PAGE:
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Symptoms of Naltrexone

Types of Medical Recovery Aids

Types of Medical Recovery Aids

Most people don’t realise they have a choice when it comes to the type of medicinal aid they receive during the rehabilitation process. Depending on the substance and other factors of treatment, rehabilitation centers can offer a variety of medications to assist patients going through withdrawal. This is essential to success as it helps patients focus on the underlying issues associated with their addiction. Rehab centers like Harbor Village work to teach patients to identify emotional and physical triggers and give them the tools to choose healthier responses to such triggers. The two primary categories used in the substance abuse subsect of pharmacotherapy are opioid treatments and opioid antagonist treatments.

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The Difference Between Opioid Treatments and Opiate Antagonist MedicationsThe Difference Between Opioid Treatments and Opiate Antagonist Medications

 

As the category’s name suggests, opioid medications- such as the widely used Suboxone- contain opioids or partial opioid components. Because of this pro-abstinence supporters claim recovery using such medications is not “true recovery”. They claim the opioids present in the treatments are simply replacing one dependency for another. Contrary to this belief, opioid medications are used to satisfy the body’s craving of opiates without causing any symptoms of use. Suboxone and other opioid treatments are intended for use in the detoxification phase of rehabilitation for weaning the body of its’ opiate dependency. While addiction to opioid treatments is possible it is uncommon as the medication produces no ‘high.’ Often opioid treatments also contain a component that causes negative side effects such as nausea and severe stomach pain if a narcotic is consumed. Addiction typically only forms when the drug is misused and the patient’s dosage begins to increase rather than decrease; however some such treatments have an indefinite time-frame for use and may be required for the remainder of the patient’s life.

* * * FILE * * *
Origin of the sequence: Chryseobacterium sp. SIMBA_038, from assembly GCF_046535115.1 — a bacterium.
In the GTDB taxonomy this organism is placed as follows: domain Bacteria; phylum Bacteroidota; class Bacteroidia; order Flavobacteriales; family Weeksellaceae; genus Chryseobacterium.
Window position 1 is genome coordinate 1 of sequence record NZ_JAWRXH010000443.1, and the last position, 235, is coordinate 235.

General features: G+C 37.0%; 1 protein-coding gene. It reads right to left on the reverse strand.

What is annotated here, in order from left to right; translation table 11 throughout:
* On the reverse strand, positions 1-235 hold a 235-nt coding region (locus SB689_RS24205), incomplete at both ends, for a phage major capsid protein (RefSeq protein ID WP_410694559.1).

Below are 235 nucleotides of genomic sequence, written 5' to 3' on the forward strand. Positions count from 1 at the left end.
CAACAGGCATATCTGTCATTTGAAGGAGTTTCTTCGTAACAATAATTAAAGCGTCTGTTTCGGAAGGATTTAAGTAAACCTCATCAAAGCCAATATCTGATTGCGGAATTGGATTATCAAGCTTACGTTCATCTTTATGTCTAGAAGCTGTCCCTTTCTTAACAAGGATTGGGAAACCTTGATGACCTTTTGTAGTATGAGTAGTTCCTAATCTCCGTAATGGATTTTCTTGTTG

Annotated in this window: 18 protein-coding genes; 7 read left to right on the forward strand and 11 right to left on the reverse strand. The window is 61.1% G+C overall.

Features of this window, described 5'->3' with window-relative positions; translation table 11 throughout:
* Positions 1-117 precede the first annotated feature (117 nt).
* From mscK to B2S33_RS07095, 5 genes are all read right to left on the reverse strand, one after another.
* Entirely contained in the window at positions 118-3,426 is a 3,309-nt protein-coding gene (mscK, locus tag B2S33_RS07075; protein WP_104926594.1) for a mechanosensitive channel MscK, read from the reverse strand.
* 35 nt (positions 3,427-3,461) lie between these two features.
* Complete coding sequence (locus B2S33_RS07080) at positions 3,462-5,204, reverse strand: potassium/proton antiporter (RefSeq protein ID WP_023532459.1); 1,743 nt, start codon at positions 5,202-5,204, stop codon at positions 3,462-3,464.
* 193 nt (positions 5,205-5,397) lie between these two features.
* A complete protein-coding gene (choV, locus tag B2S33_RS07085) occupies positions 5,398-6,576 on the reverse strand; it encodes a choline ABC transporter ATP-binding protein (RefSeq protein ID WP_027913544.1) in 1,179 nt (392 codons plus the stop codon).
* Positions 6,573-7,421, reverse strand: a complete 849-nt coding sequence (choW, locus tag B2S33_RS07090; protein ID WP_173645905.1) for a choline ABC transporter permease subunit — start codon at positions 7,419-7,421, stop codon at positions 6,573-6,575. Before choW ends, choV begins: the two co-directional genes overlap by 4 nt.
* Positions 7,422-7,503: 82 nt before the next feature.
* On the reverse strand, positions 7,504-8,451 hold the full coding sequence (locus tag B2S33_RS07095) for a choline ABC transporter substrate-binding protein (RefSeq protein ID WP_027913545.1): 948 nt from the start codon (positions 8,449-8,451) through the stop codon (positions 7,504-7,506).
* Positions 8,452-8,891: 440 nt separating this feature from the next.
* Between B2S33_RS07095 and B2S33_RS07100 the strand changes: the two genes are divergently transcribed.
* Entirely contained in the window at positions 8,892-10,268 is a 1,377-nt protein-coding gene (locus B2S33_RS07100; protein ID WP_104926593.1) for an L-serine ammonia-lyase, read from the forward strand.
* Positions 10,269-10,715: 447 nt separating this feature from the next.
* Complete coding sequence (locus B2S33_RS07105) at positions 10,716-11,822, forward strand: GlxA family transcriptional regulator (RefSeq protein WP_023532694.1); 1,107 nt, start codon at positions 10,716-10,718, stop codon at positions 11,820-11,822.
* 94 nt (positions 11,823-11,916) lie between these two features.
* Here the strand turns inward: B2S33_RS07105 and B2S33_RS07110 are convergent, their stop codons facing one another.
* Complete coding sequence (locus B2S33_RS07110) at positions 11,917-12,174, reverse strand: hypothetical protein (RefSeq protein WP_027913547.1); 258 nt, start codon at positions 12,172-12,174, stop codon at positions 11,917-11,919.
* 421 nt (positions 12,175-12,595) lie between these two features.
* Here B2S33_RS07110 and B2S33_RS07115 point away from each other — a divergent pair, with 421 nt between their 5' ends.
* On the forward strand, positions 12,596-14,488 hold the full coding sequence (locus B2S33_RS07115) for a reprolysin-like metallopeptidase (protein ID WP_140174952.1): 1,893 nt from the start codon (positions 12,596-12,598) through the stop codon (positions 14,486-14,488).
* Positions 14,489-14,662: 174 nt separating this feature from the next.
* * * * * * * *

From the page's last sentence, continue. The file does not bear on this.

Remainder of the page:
The second option is opiate antagonist medication such as Naltrexone. Opiate antagonists are prescribed post- detoxification and work by blocking the opiate receptors in the nervous system to prevent the patient from experiencing the effects of opiate use, thus discouraging relapse. Potential patients must refrain from opiate use for seven to ten days before the first dose is administered and treatment last for three months to purge the body of lasting cravings. Opiate antagonists are non-addictive and most users experience no adverse symptoms, though blood tests throughout the treatment are necessary to monitor any potential liver and kidney damage. Because it is non-habit forming, Naltrexone does not require medical supervision, allowing the patient to self-medicate from the privacy of their homes and continue their normal daily routines.

 

What are the Symptoms of Naltrexone Use?

What are the Symptoms of Naltrexone Use?

While most people prescribed to Naltrexone do not experience any changes in their mental or physical states, some patients have reported experiencing side effects. The symptoms reported were non-life threatening and typically receded with the first few weeks of treatment. Some Naltrexone users experienced irritability, anxiety, and nervousness which was sometimes accompanied with physical symptoms like:

 

  • nausea
  • vomiting
  • stomach pain/cramps
  • constipation
  • loss of appetite
  • headache
  • dizziness
  • tearfulness
  • insomnia
  • restlessness or fatigue
  • drowsiness
  • muscle and/or joint pain
  • rash

Blood tests are required prior to the initial dose to test for existing liver or kidney damage. If such damage is determined to exist Naltrexone may not be approved for use as it can worsen the damage. In rare cases Naltrexone has caused damage to the liver and kidneys in patients without pre-existing conditions.

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